The current pandemic has disrupted many of the traditional sales methods used by field-sales organizations to engage, and sell to, buyers. In an effort to provide help, many vendors have recently announced new features that focus less on the management of sales organizations and more on tools to help salespeople sell. This has been coupled with a renewed interest in using data to help with the science, alongside the art, of selling, as referenced in my AP: The Art and Science of Sales from the “Inside Out". Oracle has called this new emphasis “Responsive Selling,” with an aim to harness data and machine learning (ML) to aid sellers in this new, challenging environment.
Oracle Sales has evolved over the last 15 years and is now a substantive option for heads of sales organizations to consider. New releases in 2020 not only aim to improve the management of sales, in what we call Sales Performance Management (SPM), which we rate highly as a Value Index Leader, but also to offer tools and services that support the sales representative and front-line manager, which we refer to as Sales Engagement.
This shift in emphasis is essential, as we assert that by 2023, one-quarter of sales organizations will replace applications with more intelligent ones that focus on optimizing sales performance to guide sales organizations for maximum outcomes.
The focus on helping front-line salespeople, whether field or inside sales, as well as partner selling, is critical, as the market for sales technology has transitioned to improving the selling experience and the level of engagement needed to ensure desired outcomes. This transition has accelerated with the pandemic and the need to provide business continuity, an important imperative that my colleague Mark Smith pointed out in his recent perspective.
For Oracle, the most notable new features are targeted at field-sales personnel. Oracle’s own customer research has identified a number of key lessons. Salespeople do not “live” in Customer Relationship Management (CRM) or Salesforce Automation (SFA) systems of the past, but more humdrum applications such as email or where they can engage their customers and prospects. To this end, in a similar fashion to many inside-sales dialing and cadence tools, new email add-in for Microsoft Outlook/Exchange, as well as Google Gmail, allows for users to access relevant information around prospective accounts from within their favored email app.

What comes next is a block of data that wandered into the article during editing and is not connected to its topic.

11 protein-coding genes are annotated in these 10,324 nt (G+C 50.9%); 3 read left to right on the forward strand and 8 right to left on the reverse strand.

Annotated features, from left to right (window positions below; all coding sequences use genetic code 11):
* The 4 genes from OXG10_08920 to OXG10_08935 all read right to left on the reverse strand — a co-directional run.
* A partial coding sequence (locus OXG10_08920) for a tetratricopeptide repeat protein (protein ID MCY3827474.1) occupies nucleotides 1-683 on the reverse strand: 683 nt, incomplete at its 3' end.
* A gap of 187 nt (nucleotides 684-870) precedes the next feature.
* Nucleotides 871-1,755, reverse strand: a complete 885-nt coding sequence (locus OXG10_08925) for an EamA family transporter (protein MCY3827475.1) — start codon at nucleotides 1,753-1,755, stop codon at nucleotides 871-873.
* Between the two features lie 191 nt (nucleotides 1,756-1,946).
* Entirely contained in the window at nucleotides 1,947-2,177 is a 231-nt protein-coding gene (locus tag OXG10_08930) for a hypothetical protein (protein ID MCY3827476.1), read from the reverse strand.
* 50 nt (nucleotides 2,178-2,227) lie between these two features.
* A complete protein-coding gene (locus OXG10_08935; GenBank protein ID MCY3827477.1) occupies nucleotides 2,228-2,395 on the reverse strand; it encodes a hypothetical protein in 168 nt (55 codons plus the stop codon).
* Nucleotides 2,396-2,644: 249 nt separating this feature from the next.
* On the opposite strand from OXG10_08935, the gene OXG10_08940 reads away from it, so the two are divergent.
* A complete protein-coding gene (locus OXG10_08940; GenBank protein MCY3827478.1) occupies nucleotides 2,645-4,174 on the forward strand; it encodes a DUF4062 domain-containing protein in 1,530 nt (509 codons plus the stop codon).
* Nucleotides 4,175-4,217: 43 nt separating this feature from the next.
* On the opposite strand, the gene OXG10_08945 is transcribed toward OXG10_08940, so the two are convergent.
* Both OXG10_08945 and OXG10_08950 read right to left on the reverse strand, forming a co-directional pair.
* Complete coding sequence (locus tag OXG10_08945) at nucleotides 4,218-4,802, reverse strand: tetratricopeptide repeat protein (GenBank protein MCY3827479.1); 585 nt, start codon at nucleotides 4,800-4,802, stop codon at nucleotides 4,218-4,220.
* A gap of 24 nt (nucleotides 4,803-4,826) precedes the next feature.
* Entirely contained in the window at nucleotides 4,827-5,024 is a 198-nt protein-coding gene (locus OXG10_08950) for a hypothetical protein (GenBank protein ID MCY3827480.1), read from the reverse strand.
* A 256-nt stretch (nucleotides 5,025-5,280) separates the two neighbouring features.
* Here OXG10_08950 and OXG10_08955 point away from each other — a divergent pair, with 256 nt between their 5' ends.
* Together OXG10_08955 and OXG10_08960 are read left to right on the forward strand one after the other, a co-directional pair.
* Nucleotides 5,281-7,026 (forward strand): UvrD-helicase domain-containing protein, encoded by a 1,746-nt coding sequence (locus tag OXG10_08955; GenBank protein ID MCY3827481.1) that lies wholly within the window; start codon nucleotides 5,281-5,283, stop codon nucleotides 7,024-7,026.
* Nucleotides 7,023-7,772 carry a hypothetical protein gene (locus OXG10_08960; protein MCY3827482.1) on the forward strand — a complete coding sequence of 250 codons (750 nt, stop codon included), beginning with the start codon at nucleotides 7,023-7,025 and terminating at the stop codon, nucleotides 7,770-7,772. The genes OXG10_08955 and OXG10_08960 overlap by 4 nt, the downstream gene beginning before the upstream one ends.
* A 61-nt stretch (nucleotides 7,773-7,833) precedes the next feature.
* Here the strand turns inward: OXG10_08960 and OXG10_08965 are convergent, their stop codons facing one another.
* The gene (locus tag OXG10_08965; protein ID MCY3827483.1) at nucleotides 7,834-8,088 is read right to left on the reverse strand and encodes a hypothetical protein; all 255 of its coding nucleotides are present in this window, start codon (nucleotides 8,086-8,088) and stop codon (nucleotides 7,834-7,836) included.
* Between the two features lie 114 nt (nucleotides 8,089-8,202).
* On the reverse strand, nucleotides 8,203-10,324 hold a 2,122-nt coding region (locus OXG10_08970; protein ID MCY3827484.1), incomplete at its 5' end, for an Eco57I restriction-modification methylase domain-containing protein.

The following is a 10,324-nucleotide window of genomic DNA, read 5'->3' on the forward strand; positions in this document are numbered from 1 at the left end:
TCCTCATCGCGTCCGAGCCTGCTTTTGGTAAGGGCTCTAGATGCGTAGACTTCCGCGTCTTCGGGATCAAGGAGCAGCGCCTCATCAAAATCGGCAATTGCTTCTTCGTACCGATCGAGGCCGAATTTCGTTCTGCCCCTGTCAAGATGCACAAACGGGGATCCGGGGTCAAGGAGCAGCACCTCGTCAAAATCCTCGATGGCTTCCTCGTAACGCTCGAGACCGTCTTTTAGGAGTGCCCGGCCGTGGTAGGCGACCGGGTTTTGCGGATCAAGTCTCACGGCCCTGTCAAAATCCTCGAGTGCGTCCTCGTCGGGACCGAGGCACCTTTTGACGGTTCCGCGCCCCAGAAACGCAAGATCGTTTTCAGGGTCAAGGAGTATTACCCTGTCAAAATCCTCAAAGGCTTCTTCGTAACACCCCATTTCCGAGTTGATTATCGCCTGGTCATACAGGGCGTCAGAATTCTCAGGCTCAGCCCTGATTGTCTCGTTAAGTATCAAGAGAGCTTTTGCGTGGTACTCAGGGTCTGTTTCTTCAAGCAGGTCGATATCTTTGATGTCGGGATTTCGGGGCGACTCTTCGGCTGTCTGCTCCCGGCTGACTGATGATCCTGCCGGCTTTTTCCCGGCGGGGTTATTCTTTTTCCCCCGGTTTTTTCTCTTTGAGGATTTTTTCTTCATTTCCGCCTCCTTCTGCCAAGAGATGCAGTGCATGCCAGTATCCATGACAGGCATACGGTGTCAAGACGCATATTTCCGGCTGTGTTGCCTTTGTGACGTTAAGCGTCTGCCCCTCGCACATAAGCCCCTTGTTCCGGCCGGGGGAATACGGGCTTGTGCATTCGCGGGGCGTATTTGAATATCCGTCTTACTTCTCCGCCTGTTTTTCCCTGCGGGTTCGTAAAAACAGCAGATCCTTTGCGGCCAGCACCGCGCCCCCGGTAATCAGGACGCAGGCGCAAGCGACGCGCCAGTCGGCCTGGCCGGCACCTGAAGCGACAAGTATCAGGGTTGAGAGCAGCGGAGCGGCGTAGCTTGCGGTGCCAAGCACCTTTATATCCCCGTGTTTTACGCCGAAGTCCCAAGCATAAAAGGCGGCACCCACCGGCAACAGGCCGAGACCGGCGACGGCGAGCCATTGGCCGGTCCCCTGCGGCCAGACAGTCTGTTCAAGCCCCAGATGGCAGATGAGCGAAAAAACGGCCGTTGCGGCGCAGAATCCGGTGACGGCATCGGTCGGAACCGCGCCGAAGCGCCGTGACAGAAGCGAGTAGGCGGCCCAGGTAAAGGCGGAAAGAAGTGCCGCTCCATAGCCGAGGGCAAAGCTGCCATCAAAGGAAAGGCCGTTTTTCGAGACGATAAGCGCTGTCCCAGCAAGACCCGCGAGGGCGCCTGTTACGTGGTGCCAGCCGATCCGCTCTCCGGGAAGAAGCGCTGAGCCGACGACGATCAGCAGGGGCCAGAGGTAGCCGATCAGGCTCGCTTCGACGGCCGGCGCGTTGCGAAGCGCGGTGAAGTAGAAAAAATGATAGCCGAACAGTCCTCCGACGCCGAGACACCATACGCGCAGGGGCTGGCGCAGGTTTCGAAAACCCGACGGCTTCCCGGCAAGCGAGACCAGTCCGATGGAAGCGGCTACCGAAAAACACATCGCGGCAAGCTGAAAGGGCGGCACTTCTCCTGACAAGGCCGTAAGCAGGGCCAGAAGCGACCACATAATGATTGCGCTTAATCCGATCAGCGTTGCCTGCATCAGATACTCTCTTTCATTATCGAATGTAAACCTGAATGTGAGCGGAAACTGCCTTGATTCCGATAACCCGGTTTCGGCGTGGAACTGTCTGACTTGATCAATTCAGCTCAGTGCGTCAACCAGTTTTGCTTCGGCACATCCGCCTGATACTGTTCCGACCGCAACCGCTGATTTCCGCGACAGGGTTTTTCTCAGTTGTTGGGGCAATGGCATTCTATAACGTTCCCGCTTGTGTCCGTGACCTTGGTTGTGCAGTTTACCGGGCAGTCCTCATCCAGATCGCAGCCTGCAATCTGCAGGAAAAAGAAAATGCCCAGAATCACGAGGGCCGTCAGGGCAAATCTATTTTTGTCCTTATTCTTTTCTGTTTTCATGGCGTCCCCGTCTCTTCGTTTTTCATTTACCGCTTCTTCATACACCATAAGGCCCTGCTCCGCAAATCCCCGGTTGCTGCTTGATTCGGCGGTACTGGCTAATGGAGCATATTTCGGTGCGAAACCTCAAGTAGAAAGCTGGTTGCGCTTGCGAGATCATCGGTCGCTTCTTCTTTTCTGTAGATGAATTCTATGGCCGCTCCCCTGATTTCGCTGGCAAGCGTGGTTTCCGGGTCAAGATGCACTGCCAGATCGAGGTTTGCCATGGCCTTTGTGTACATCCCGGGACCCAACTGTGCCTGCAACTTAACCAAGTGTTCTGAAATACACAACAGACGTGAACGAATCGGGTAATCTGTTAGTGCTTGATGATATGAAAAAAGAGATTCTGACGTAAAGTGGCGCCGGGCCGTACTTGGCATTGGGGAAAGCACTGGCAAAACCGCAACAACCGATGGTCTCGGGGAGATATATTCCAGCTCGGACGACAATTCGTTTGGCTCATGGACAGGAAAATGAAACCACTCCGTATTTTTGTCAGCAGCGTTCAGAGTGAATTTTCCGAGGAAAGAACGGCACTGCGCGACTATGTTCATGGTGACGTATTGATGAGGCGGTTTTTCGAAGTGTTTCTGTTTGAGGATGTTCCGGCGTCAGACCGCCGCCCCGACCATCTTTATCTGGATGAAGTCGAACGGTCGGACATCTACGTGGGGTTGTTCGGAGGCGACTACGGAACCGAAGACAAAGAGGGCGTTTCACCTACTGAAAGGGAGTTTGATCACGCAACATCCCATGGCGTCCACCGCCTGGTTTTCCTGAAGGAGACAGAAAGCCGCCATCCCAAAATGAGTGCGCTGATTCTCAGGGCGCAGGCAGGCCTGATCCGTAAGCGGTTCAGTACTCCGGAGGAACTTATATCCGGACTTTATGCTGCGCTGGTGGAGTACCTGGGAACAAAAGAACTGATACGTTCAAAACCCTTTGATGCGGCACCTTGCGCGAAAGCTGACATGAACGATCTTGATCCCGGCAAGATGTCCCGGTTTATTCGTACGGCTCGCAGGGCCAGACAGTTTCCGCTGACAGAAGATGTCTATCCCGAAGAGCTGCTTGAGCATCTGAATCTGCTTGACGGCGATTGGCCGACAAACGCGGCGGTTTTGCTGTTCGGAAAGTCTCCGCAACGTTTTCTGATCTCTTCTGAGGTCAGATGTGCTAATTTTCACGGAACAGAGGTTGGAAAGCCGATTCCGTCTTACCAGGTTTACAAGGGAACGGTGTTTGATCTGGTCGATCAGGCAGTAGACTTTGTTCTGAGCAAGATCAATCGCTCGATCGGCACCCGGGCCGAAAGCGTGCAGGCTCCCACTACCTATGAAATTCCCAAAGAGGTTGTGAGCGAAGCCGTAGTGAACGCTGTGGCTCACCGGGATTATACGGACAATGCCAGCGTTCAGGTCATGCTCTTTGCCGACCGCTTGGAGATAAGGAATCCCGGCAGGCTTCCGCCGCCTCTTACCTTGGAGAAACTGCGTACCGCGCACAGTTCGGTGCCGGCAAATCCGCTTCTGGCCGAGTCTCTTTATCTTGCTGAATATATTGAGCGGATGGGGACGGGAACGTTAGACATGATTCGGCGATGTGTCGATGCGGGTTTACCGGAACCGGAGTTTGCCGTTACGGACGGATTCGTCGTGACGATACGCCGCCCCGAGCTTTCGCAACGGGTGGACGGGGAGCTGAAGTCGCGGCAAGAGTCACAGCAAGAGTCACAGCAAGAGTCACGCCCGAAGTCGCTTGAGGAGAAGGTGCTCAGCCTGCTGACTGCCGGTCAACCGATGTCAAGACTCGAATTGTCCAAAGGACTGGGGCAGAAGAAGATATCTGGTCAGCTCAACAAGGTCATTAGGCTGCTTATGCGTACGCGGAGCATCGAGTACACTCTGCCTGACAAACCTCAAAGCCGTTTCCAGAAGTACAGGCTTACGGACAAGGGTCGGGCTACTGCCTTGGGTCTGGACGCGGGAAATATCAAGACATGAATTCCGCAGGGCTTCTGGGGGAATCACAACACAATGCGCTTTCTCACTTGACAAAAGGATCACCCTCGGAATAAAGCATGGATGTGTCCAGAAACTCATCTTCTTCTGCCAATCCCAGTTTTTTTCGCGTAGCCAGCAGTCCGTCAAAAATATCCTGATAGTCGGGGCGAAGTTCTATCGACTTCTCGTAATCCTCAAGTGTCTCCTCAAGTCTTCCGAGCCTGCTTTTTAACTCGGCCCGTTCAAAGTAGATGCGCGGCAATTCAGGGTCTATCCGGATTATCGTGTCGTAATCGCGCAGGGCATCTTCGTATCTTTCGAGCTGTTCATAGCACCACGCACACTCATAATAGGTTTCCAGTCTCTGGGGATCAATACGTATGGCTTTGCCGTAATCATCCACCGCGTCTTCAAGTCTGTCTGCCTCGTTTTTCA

Oracle’s Sales integration with SPM functionality links sales activity to quota, compensation and territory planning. And, although positioned as “of value” to sales management, this feature has particular interest to salespeople and front-line managers as the integration of individual sales opportunities to commission and quota-attainment plans enables individuals to accurately project their potential renumeration. This avoids distorting behavior by eliminating the use of inaccurate, back-of-the-envelope calculations or personal spreadsheet models. All of which is a competitive advantage for Oracle and should be more integral to its marketing and sales to ensure sales organizations recognize the value of this offering for salespersons and line managers.
Oracle identifies itself as a “data business”; much of its launch of “Responsive Selling” emphasizes that Oracle is utilizing data, firmographic data such as Dun & Bradstreet, and their own data derived from the acquisition of Datafox in late 2018 and partnerships with location data providers. This enriched data allows for the more targeted prioritization of potential accounts by adding contextual information about prospective leads. This supports additional information about prospective companies through the capture of news and event happenings such as acquisitions, expansion and personnel changes. In addition, for organizations using Oracle ERP, integration with the Oracle Sales ensures that sellers have accurate and up-to-date customer and product information at their fingertips.